During our initial viewing of this property, we ended up walking down the driveway into the backyard trying to find an entrance way. It was immediately apparent that this property needed a better flow and direction of the landscaping to maximize the limited available space.
As the home was built in 1913, we wanted to create a visually pleasing outdoor area while not appearing too modern and out of character with this heritage home. Taking into consideration the budget and needs, we came up with a three year plan that touched on all aspects and desires, namely keeping the property in a livable state while construction was carried out and spread the costs over a longer period of time.
First we checked the drains. Having a qualified company conduct an on site visit and perform a full camera scope inspection of the sewer and storm drains is an important step. Any home owner, when conducting major landscaping alterations should be sure to check and repair any major problems with drainage before spending time and money on landscaping. Next we prepped the new pathways and cleared out the existing overgrown gardens so we could create a smooth traffic flow off the driveway and from the street to the yard.
The front door was located at the side of the house with a small deck and staircase that was becoming a safety hazard. We designed a new deck and decided on running large posts up all the way from the ground as supports for the deck framing and railings. This made the deck and railing solid as a rock. The same was done to the deck off the front of the house in order for the designs to match.
After going through loads of samples, we eventually picked out the colors to paint the exterior of the home next summer, and painted the decks after the wood had seasoned through summer. All screw holes and imperfections were filled and sanded to give the boards a solid hardwood look, then a high-quality primer and 2 coats of paint were applied.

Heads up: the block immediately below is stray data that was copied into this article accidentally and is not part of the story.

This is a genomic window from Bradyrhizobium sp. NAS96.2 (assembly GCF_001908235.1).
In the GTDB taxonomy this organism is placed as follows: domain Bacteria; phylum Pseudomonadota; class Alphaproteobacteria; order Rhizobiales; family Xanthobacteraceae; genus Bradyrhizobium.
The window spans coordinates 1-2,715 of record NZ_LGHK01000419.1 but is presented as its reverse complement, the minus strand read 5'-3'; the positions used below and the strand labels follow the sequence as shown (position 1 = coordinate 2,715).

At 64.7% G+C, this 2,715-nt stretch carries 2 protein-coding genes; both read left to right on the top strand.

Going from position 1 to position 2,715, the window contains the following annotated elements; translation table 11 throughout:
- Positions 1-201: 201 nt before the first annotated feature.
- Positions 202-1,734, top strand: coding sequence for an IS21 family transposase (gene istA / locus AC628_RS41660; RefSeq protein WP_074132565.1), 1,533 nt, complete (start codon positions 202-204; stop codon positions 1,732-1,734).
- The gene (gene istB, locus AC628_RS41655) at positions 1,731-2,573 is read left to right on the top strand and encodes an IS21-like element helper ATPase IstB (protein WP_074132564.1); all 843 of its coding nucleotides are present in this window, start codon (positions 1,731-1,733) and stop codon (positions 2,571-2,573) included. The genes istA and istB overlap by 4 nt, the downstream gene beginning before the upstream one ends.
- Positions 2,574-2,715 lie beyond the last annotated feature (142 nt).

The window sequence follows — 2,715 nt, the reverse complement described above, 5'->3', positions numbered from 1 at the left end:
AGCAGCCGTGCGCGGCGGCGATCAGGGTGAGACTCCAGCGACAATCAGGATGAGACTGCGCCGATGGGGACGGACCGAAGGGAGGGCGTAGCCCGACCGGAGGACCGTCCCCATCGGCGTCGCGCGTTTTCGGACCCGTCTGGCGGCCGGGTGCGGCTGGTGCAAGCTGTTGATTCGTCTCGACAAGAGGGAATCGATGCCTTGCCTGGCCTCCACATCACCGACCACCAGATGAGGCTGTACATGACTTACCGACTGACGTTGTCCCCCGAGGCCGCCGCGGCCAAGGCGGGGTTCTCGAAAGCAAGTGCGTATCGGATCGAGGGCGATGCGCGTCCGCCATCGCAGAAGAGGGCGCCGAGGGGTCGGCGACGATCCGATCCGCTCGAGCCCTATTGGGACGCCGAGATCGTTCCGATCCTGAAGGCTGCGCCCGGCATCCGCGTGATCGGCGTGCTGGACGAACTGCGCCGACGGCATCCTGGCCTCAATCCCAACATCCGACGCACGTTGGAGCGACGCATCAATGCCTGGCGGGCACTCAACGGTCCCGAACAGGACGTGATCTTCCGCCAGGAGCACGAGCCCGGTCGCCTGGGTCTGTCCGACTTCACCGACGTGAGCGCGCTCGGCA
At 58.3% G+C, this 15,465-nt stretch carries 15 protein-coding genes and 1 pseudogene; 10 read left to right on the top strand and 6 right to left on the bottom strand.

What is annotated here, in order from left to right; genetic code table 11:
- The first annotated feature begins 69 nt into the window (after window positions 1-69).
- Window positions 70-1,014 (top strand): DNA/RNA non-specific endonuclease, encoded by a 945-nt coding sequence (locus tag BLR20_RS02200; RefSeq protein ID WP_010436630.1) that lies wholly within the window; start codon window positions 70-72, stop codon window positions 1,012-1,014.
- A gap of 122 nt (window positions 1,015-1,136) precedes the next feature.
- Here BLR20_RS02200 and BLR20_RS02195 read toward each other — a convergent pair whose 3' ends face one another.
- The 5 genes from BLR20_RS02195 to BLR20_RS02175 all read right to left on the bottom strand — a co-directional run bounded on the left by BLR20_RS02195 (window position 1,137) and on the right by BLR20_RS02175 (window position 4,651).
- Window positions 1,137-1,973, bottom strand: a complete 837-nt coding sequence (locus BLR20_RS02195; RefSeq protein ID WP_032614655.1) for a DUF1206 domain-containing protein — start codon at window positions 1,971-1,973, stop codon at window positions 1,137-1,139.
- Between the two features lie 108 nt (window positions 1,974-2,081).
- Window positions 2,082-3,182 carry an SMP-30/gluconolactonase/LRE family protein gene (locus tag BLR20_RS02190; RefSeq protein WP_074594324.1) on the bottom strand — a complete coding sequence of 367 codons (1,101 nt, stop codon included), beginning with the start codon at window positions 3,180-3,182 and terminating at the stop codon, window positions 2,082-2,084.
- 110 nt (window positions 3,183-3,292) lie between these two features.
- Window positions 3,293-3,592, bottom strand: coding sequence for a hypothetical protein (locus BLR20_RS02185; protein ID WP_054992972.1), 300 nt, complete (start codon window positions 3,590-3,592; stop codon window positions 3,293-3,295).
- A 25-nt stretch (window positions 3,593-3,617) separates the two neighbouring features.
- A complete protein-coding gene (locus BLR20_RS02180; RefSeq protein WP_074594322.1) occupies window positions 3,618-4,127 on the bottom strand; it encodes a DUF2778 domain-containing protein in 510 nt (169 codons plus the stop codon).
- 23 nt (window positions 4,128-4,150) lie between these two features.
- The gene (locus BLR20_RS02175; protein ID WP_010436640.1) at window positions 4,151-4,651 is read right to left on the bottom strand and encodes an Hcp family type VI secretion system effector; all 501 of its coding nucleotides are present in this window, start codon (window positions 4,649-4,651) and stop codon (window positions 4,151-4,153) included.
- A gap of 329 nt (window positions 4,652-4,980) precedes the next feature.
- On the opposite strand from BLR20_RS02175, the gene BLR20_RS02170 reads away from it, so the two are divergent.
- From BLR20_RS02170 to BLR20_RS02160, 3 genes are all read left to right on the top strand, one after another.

An arbour with a trellis to hang an address sign and a spot for the mail box were built at the front of the property. This created an entrance place to arrive from and pulls the visitors in from a destination.
We then installed an interlocking brick pathway where again the pattern and colors were carefully selected to match the house. Conduit tubes were laid underneath the pathways for lighting and sprinklers which were installed later on. A good solid base of compactable road gravel was added, levelled out and compacted. Next came a thin layer of washed sand and we screeded out the pathways. Hard plastic edging was hammered in using galvanized spikes. Care was taken to round out the curves and get everything looking great. Once the whole pathway was in we swept in Polymeric Sand which is a product that when installed correctly fills all the cracks in between the bricks and then hardens up and prevents weed growth. We then prepped the house for the fall/winter season, doing some exterior waterproofing, gutter repairs and cleaning, and minor roof repairs.
Next, we installed a sunken garden to hold excess rainwater and then transplanted some of the existing plants to better locations. We also installed the slate patio (as always using a good layer of road base before cutting/laying the slate) and created a pathway as well. Each piece of slate was hand-selected and precisely trimmed so that a wonderful flow was created with equal gaps between each piece was maintained. Once the patio slate was all cut and placed, we made a mixture of sand and cement and created a solid base for each piece. Before progressing to the next step, we carefully lifted the newly laid pieces and applied a layer of compo (a cement and water based mix provide exceptional adhesion) to both the underside of the rock and the base cement. After allowing the patio to ‘cure’ we then added a special draining type of soil and planted creeping thymes and ground covers which will fill in the gaps over time.
Custom-made Adirondack chairs were purchased which adding the finishing touch to the patio area and additional unique plants found from a variety of local nurseries was added to the gardens. New Zealand flax, echinacea, tropical fuchsias, grasses, along with an eucalyptus tree were used as the garden is on a north facing wall and receives lots of shade and little direct sunlight.
Lastly came the task of painting and repairing the actual home to bring it back to its original natural charm from 1913.« back to projects